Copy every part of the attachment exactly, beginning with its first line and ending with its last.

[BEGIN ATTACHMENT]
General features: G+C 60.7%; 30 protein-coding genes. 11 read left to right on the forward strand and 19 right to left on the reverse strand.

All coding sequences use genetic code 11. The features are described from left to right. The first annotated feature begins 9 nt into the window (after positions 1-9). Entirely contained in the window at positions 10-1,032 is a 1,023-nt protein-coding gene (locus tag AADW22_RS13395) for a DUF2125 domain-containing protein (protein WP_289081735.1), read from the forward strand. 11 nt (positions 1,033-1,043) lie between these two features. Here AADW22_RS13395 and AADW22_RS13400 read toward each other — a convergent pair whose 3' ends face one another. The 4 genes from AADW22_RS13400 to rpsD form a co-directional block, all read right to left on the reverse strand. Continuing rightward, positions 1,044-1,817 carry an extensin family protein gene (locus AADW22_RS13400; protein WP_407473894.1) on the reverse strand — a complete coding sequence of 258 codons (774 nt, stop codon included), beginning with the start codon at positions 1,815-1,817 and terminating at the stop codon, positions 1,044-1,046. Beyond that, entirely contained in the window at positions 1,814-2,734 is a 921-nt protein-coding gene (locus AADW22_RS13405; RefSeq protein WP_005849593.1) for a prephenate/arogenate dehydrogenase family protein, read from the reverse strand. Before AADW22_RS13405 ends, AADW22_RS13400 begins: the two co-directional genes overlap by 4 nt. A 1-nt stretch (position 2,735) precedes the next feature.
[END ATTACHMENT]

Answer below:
General features: G+C 60.7%; 30 protein-coding genes. 11 read left to right on the forward strand and 19 right to left on the reverse strand.

All coding sequences use genetic code 11. The features are described from left to right. The first annotated feature begins 9 nt into the window (after positions 1-9). Entirely contained in the window at positions 10-1,032 is a 1,023-nt protein-coding gene (locus tag AADW22_RS13395) for a DUF2125 domain-containing protein (protein WP_289081735.1), read from the forward strand. 11 nt (positions 1,033-1,043) lie between these two features. Here AADW22_RS13395 and AADW22_RS13400 read toward each other — a convergent pair whose 3' ends face one another. The 4 genes from AADW22_RS13400 to rpsD form a co-directional block, all read right to left on the reverse strand. Continuing rightward, positions 1,044-1,817 carry an extensin family protein gene (locus AADW22_RS13400; protein WP_407473894.1) on the reverse strand — a complete coding sequence of 258 codons (774 nt, stop codon included), beginning with the start codon at positions 1,815-1,817 and terminating at the stop codon, positions 1,044-1,046. Beyond that, entirely contained in the window at positions 1,814-2,734 is a 921-nt protein-coding gene (locus AADW22_RS13405; RefSeq protein WP_005849593.1) for a prephenate/arogenate dehydrogenase family protein, read from the reverse strand. Before AADW22_RS13405 ends, AADW22_RS13400 begins: the two co-directional genes overlap by 4 nt. A 1-nt stretch (position 2,735) precedes the next feature.